Welcome to another exciting year in San Francisco real estate. If you’re reading this, there’s a good chance you’re interested in buying or selling property. So it’s important that you understand what to expect in 2014.
In 2013, we experienced the return of extreme multiple-offer situations, consistently low inventory and many homes recovering equity after the economic downturn. New construction began blanketing the city and many new developments are in the pipeline.
So what’s on tap for the new year?
I have a few ideas:
1. We’ll be seeing a more balanced market. We hit our peak in the summer of 2013 with wild buyer behavior and sellers flabbergasted at the prices they were being offered. But with the holidays cooling things down and buyers gaining some perspective, I’m predicting I’ll have fewer entrants in the SF Overbidders Club this year. Higher mortgage rates are widely expected, and more supply created by new construction and fewer underwater homeowners will keep things even.
2. Inventory will hit the market right away. “After the Super Bowl” has traditionally been the timeframe that has ushered in new inventory. However, January 2013 offered new inventory immediately, and I predict that January 2014 will be no different. I’m already seeing off-market listings being promoted among my colleagues for early January showings, and many agents are reportedly holding new listings back until mid January. Sellers want to capitalize on the strong market presented in 2013.
3. Home values will experience modest increases. The average citywide price for a single-family home was $1.3M+, and just above $1M for condos—well above the averages of most other cities in the United States. But demand continues in San Francisco, especially in popular, central neighborhoods near public transportation, retail areas and services. We’ll see appreciation in the 3-6% range.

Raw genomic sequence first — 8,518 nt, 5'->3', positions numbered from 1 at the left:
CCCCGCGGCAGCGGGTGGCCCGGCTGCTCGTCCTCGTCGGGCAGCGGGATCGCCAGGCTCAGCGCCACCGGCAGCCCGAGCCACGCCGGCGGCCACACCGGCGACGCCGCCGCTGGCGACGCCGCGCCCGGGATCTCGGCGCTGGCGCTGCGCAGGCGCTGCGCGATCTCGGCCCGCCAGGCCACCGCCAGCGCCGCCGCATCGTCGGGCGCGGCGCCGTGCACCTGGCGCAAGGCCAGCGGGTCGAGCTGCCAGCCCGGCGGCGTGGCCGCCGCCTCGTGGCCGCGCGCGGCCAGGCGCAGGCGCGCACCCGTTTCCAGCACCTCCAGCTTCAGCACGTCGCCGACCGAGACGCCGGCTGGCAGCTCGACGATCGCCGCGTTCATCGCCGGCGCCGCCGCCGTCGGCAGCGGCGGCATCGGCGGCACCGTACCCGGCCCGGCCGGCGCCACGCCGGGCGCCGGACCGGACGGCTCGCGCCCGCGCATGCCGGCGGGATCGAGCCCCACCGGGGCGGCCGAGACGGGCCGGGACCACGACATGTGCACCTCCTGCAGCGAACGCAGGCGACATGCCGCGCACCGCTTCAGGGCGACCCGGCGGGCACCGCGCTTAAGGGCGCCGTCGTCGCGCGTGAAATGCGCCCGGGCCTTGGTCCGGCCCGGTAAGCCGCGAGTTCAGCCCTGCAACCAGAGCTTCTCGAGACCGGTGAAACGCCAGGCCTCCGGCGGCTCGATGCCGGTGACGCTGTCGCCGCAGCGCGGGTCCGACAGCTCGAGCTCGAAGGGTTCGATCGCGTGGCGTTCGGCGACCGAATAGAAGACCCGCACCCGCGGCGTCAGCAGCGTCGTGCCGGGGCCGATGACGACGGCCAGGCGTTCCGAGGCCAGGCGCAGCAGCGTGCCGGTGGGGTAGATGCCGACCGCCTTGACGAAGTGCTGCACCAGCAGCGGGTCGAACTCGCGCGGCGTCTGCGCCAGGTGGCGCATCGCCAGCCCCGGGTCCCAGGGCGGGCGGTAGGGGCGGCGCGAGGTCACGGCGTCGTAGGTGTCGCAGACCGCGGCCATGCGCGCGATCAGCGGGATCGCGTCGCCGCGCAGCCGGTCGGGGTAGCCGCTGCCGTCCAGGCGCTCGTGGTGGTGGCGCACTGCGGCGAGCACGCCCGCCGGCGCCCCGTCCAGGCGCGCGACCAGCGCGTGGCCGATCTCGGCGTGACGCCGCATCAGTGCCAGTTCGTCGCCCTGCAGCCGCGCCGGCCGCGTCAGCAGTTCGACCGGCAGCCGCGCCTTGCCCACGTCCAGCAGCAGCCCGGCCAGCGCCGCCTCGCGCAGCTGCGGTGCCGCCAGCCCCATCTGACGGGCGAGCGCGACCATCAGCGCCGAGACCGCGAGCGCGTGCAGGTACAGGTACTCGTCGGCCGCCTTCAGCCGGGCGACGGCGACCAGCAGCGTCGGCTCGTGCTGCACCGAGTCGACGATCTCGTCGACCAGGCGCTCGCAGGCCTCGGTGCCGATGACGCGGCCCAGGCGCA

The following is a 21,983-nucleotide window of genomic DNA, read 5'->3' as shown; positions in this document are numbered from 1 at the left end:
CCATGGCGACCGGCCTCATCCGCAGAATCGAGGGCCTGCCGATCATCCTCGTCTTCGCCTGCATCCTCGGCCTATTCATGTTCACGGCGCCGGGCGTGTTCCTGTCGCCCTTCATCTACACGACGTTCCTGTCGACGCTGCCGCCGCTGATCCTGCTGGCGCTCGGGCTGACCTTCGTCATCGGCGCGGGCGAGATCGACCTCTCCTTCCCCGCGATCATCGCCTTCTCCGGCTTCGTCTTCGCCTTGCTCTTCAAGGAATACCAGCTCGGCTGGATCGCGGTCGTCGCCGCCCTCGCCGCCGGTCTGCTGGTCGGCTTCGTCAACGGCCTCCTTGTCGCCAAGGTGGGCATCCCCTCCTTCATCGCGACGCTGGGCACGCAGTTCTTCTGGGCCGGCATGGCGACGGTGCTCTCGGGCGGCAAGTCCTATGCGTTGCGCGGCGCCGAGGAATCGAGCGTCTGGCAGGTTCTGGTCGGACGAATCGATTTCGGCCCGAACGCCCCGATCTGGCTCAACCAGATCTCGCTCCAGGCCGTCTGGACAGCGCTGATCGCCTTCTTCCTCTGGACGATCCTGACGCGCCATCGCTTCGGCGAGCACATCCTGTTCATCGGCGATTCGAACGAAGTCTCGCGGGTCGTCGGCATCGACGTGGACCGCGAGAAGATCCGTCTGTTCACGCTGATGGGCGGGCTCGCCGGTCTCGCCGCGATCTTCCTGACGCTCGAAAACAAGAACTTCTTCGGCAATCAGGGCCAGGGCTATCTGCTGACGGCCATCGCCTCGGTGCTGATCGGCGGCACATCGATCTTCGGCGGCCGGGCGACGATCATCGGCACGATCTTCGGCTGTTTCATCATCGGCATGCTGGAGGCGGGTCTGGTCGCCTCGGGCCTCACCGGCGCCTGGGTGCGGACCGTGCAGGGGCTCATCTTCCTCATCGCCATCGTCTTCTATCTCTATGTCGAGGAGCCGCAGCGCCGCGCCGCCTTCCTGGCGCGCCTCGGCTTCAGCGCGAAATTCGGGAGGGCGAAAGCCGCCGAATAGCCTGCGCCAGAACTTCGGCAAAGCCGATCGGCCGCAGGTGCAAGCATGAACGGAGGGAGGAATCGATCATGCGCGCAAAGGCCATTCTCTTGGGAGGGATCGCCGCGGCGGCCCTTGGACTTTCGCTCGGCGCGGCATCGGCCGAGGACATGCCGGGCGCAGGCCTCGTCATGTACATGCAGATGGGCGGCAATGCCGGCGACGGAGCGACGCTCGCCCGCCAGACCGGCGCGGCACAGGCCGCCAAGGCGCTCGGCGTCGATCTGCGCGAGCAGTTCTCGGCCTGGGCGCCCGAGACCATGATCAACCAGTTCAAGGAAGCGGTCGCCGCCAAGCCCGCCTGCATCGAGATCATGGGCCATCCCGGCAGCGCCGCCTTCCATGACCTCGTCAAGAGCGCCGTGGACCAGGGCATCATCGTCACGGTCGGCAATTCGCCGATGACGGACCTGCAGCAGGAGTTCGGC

4. Competition will still be fierce among buyers. There will be multiple offers on most homes. A whole new crop of buyers will be entering the market this year, and there are only so many properties available. I’ve already met with half a dozen prospective buyers in late 2013 who are ready to get going, and I’m sure my experience as a Realtor isn’t isolated.
5. The luxury market will make a strong showing. More than 350 houses and 120 condos sold for more than $2M in 2013, and one TIC even sold for just under $4M. San Francisco attracts local and foreign luxury buyers, and will continue doing so this year.
6. The “list low, sell high” strategy will prevail through 2014. Houses sold for an average of five percent above their list prices in November-December 2013, and condos for approximately four percent over. (Buyers frequently paid 20%+ for homes with all the amenities in hot neighborhoods like Mission Dolores/The Mission; Noe/Eureka Valleys and Bernal Heights.) This activity is the direct result of sellers listing their homes below true market value in order to create bidding wars, and the strategy paid off handsomely in most cases. There’s no reason to think it won’t continue this year.
7. The TIC market will remain stable. The restrictive condo conversion legislation passed in San Francisco in 2013 didn’t seem to have had an impact on the number of tenancy-in-common (TIC) units sold. A total of 341 TIC units changed hands in 2013, which was only slightly less than in 2012 (357 sold).
8. More southeastern neighborhoods will have their breakout years for owner-occupier buyers. Though neighborhoods such as Bayview, Visitacion Valley, Portola, Crocker Amazon and Silver Terrace aren’t typically where most home buyers start out looking, the reality is that these are the neighborhoods where you can still purchase a single-family home for well under $1M. My clients purchased their first house in Crocker Amazon last month, and they used an FHA loan so they could reserve their cash for fixing up the property. We had to prevail over 18 other buyers who submitted offers, so it’s clear that the southeastern portion of San Francisco is catching on.
9. Cash sales will continue in notable volume. About a quarter of house and condo sales in the city were sold in cash transactions in 2013. Foreign investors and the tech sector will again drive cash sales in 2014.
10. New construction condos in central San Francisco neighborhoods will cost you well above $1,000/sq foot. Several condo developments along the Market corridor and in Hayes Valley sold out quickly with prices averaging $1,000/sq foot or more. In the hot Mission district, it was more like $1400/sq foot. These sales results will set the bar for 2014 new development pricing. After all, there are plenty of people who love new, shiny finishes, not having to worry about maintenance and transit-rich, central locations. And they will pay a premium for the opportunity to live in a building that delivers all three of those qualities.